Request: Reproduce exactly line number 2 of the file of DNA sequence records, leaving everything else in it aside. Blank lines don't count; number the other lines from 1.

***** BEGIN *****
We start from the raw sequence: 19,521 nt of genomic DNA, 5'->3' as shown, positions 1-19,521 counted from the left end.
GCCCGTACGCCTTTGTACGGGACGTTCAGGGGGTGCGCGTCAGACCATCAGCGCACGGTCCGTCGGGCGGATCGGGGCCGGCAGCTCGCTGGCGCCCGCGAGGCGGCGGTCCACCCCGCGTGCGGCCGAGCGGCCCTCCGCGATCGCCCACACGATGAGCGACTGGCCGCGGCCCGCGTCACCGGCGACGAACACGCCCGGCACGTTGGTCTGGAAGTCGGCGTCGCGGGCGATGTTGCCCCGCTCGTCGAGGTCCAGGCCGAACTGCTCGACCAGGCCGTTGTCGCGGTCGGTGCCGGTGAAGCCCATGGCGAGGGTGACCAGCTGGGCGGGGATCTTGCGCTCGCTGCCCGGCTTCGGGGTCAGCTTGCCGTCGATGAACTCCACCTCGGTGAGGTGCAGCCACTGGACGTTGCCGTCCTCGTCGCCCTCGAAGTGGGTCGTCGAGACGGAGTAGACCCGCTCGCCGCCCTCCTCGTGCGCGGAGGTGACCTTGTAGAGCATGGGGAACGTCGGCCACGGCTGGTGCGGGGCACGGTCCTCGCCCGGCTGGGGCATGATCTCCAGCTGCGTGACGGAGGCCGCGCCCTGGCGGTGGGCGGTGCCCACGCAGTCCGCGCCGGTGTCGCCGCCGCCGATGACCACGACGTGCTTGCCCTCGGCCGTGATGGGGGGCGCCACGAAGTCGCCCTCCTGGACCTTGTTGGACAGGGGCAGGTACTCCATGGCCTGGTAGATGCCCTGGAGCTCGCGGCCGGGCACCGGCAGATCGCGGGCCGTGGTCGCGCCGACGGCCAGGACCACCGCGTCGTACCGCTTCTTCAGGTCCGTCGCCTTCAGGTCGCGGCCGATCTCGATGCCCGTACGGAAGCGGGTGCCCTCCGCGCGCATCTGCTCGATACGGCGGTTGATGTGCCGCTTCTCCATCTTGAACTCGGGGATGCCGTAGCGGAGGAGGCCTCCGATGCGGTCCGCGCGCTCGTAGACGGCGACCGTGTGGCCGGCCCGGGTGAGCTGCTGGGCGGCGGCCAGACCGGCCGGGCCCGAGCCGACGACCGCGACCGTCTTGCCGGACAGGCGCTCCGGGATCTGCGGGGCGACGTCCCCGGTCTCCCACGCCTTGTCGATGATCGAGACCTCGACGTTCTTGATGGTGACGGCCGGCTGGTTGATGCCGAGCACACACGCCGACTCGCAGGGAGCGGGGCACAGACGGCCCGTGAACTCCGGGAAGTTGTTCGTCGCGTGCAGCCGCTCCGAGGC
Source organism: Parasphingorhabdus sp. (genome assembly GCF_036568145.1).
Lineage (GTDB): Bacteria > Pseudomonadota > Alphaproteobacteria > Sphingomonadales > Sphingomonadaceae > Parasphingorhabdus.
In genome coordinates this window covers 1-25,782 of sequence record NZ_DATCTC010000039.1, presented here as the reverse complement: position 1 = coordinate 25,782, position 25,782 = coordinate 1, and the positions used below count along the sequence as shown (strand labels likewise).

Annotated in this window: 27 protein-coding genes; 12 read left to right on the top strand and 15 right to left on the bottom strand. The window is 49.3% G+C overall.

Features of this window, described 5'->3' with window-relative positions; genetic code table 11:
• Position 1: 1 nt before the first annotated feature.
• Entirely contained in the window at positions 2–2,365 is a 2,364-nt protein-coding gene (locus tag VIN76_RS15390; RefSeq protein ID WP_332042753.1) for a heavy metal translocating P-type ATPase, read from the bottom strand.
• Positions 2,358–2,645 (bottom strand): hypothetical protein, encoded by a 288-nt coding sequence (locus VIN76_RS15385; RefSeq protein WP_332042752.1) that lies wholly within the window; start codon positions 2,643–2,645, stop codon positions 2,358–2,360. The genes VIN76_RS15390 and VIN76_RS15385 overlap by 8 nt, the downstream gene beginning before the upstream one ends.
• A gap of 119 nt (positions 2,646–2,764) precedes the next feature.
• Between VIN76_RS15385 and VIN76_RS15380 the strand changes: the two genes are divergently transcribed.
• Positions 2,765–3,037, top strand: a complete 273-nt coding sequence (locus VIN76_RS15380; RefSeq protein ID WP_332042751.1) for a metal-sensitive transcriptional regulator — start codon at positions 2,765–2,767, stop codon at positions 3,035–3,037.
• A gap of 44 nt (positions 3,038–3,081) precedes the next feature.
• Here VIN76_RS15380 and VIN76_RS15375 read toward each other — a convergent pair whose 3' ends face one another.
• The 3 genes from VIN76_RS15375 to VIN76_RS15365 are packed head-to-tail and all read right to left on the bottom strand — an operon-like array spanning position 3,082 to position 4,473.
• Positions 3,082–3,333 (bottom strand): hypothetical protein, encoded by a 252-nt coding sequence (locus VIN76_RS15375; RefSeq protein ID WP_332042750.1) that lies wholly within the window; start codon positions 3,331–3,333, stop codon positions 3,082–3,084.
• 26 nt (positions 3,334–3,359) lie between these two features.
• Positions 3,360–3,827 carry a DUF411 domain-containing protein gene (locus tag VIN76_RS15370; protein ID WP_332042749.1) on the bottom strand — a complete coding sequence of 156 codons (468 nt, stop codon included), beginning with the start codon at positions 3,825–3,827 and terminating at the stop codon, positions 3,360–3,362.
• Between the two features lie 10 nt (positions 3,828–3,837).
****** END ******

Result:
GCCCGTACGCCTTTGTACGGGACGTTCAGGGGGTGCGCGTCAGACCATCAGCGCACGGTCCGTCGGGCGGATCGGGGCCGGCAGCTCGCTGGCGCCCGCGAGGCGGCGGTCCACCCCGCGTGCGGCCGAGCGGCCCTCCGCGATCGCCCACACGATGAGCGACTGGCCGCGGCCCGCGTCACCGGCGACGAACACGCCCGGCACGTTGGTCTGGAAGTCGGCGTCGCGGGCGATGTTGCCCCGCTCGTCGAGGTCCAGGCCGAACTGCTCGACCAGGCCGTTGTCGCGGTCGGTGCCGGTGAAGCCCATGGCGAGGGTGACCAGCTGGGCGGGGATCTTGCGCTCGCTGCCCGGCTTCGGGGTCAGCTTGCCGTCGATGAACTCCACCTCGGTGAGGTGCAGCCACTGGACGTTGCCGTCCTCGTCGCCCTCGAAGTGGGTCGTCGAGACGGAGTAGACCCGCTCGCCGCCCTCCTCGTGCGCGGAGGTGACCTTGTAGAGCATGGGGAACGTCGGCCACGGCTGGTGCGGGGCACGGTCCTCGCCCGGCTGGGGCATGATCTCCAGCTGCGTGACGGAGGCCGCGCCCTGGCGGTGGGCGGTGCCCACGCAGTCCGCGCCGGTGTCGCCGCCGCCGATGACCACGACGTGCTTGCCCTCGGCCGTGATGGGGGGCGCCACGAAGTCGCCCTCCTGGACCTTGTTGGACAGGGGCAGGTACTCCATGGCCTGGTAGATGCCCTGGAGCTCGCGGCCGGGCACCGGCAGATCGCGGGCCGTGGTCGCGCCGACGGCCAGGACCACCGCGTCGTACCGCTTCTTCAGGTCCGTCGCCTTCAGGTCGCGGCCGATCTCGATGCCCGTACGGAAGCGGGTGCCCTCCGCGCGCATCTGCTCGATACGGCGGTTGATGTGCCGCTTCTCCATCTTGAACTCGGGGATGCCGTAGCGGAGGAGGCCTCCGATGCGGTCCGCGCGCTCGTAGACGGCGACCGTGTGGCCGGCCCGGGTGAGCTGCTGGGCGGCGGCCAGACCGGCCGGGCCCGAGCCGACGACCGCGACCGTCTTGCCGGACAGGCGCTCCGGGATCTGCGGGGCGACGTCCCCGGTCTCCCACGCCTTGTCGATGATCGAGACCTCGACGTTCTTGATGGTGACGGCCGGCTGGTTGATGCCGAGCACACACGCCGACTCGCAGGGAGCGGGGCACAGACGGCCCGTGAACTCCGGGAAGTTGTTCGTCGCGTGCAGCCGCTCCGAGGC